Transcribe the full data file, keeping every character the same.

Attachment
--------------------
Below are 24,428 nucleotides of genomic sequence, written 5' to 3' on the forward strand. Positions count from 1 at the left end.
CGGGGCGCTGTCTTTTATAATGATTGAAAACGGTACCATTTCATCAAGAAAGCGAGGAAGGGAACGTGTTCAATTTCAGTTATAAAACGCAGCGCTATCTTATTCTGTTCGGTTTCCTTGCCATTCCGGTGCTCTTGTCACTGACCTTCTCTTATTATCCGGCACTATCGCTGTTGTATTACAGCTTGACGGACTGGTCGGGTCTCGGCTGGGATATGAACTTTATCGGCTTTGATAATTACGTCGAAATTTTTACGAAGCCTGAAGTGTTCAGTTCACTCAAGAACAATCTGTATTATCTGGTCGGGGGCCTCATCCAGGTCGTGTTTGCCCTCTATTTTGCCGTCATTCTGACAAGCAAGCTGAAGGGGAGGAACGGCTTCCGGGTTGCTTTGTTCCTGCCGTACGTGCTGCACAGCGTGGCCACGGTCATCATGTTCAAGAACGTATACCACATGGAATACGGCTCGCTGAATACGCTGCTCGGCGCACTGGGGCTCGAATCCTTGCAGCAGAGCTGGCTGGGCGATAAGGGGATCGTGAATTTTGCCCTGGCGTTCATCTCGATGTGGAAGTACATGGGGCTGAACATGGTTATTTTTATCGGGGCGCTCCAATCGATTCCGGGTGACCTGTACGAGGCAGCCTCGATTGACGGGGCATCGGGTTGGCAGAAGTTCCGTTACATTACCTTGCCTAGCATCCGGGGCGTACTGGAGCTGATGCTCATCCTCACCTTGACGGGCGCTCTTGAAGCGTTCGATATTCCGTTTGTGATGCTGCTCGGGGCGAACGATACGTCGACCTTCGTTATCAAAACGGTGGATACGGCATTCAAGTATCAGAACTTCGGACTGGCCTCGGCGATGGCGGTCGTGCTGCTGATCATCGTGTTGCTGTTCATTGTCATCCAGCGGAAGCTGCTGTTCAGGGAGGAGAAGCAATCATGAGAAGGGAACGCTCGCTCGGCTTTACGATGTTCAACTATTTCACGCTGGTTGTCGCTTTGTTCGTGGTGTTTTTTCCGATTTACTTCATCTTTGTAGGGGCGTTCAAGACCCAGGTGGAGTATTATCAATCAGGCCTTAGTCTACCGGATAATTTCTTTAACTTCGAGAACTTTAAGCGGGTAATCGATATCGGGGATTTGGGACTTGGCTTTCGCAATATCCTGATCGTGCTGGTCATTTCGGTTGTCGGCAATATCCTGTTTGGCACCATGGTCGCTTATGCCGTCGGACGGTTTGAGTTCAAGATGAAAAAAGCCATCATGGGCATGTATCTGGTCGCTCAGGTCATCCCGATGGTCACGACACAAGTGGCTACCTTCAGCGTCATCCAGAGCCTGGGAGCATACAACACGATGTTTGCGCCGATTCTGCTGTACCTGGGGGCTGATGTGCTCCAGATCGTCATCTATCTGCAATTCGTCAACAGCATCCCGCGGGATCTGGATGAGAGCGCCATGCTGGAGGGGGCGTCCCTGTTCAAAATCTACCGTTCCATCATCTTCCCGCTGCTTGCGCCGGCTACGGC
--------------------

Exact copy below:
Below are 24,428 nucleotides of genomic sequence, written 5' to 3' on the forward strand. Positions count from 1 at the left end.
CGGGGCGCTGTCTTTTATAATGATTGAAAACGGTACCATTTCATCAAGAAAGCGAGGAAGGGAACGTGTTCAATTTCAGTTATAAAACGCAGCGCTATCTTATTCTGTTCGGTTTCCTTGCCATTCCGGTGCTCTTGTCACTGACCTTCTCTTATTATCCGGCACTATCGCTGTTGTATTACAGCTTGACGGACTGGTCGGGTCTCGGCTGGGATATGAACTTTATCGGCTTTGATAATTACGTCGAAATTTTTACGAAGCCTGAAGTGTTCAGTTCACTCAAGAACAATCTGTATTATCTGGTCGGGGGCCTCATCCAGGTCGTGTTTGCCCTCTATTTTGCCGTCATTCTGACAAGCAAGCTGAAGGGGAGGAACGGCTTCCGGGTTGCTTTGTTCCTGCCGTACGTGCTGCACAGCGTGGCCACGGTCATCATGTTCAAGAACGTATACCACATGGAATACGGCTCGCTGAATACGCTGCTCGGCGCACTGGGGCTCGAATCCTTGCAGCAGAGCTGGCTGGGCGATAAGGGGATCGTGAATTTTGCCCTGGCGTTCATCTCGATGTGGAAGTACATGGGGCTGAACATGGTTATTTTTATCGGGGCGCTCCAATCGATTCCGGGTGACCTGTACGAGGCAGCCTCGATTGACGGGGCATCGGGTTGGCAGAAGTTCCGTTACATTACCTTGCCTAGCATCCGGGGCGTACTGGAGCTGATGCTCATCCTCACCTTGACGGGCGCTCTTGAAGCGTTCGATATTCCGTTTGTGATGCTGCTCGGGGCGAACGATACGTCGACCTTCGTTATCAAAACGGTGGATACGGCATTCAAGTATCAGAACTTCGGACTGGCCTCGGCGATGGCGGTCGTGCTGCTGATCATCGTGTTGCTGTTCATTGTCATCCAGCGGAAGCTGCTGTTCAGGGAGGAGAAGCAATCATGAGAAGGGAACGCTCGCTCGGCTTTACGATGTTCAACTATTTCACGCTGGTTGTCGCTTTGTTCGTGGTGTTTTTTCCGATTTACTTCATCTTTGTAGGGGCGTTCAAGACCCAGGTGGAGTATTATCAATCAGGCCTTAGTCTACCGGATAATTTCTTTAACTTCGAGAACTTTAAGCGGGTAATCGATATCGGGGATTTGGGACTTGGCTTTCGCAATATCCTGATCGTGCTGGTCATTTCGGTTGTCGGCAATATCCTGTTTGGCACCATGGTCGCTTATGCCGTCGGACGGTTTGAGTTCAAGATGAAAAAAGCCATCATGGGCATGTATCTGGTCGCTCAGGTCATCCCGATGGTCACGACACAAGTGGCTACCTTCAGCGTCATCCAGAGCCTGGGAGCATACAACACGATGTTTGCGCCGATTCTGCTGTACCTGGGGGCTGATGTGCTCCAGATCGTCATCTATCTGCAATTCGTCAACAGCATCCCGCGGGATCTGGATGAGAGCGCCATGCTGGAGGGGGCGTCCCTGTTCAAAATCTACCGTTCCATCATCTTCCCGCTGCTTGCGCCGGCTACGGC